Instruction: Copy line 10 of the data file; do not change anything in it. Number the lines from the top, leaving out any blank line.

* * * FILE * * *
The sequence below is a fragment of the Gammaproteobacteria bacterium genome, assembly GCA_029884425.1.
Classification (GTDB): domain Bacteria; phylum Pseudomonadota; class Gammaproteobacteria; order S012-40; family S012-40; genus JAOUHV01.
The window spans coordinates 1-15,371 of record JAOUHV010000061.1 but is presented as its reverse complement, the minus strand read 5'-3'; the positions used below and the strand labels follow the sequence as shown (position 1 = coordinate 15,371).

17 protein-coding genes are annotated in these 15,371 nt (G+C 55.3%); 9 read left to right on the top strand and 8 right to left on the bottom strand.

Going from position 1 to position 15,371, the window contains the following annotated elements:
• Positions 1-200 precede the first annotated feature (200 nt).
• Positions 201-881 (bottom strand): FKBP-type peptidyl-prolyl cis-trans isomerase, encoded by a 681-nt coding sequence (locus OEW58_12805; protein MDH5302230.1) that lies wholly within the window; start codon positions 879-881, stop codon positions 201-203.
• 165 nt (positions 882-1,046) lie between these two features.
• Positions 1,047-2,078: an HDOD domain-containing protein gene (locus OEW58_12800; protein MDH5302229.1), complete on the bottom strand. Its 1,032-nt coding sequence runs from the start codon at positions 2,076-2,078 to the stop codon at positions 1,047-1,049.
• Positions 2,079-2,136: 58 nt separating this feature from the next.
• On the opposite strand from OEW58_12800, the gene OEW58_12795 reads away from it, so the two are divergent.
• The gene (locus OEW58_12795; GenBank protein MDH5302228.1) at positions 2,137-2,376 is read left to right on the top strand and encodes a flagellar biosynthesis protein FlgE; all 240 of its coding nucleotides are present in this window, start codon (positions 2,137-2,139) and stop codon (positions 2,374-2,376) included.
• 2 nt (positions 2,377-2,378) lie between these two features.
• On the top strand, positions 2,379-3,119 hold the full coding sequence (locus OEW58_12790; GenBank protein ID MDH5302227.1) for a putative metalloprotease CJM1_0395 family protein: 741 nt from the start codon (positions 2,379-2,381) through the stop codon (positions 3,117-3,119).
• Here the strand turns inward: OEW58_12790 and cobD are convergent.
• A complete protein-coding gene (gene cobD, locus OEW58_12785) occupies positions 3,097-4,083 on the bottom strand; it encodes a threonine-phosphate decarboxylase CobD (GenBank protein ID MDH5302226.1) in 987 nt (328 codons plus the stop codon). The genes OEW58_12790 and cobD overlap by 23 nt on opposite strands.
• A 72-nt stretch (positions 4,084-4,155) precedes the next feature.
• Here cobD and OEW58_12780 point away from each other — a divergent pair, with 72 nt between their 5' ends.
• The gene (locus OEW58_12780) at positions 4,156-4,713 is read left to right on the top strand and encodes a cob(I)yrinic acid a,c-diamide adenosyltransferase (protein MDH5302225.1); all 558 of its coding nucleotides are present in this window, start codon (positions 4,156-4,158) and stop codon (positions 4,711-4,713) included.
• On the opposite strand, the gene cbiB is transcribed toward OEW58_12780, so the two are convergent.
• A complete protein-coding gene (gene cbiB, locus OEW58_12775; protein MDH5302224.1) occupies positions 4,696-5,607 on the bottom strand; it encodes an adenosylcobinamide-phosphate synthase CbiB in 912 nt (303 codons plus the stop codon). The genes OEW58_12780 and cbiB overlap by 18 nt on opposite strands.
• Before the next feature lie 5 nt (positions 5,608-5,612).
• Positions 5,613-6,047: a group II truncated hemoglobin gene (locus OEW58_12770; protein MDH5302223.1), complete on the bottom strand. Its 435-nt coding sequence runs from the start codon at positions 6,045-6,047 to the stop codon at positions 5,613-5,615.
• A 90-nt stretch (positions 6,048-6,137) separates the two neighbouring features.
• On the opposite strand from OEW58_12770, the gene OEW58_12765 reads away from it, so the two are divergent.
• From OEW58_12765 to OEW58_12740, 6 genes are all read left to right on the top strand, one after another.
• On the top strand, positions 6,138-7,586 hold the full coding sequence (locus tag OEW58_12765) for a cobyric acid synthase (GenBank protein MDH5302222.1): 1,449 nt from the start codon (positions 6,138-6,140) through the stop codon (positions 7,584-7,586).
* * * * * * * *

• Positions 2,079-2,136: 58 nt separating this feature from the next.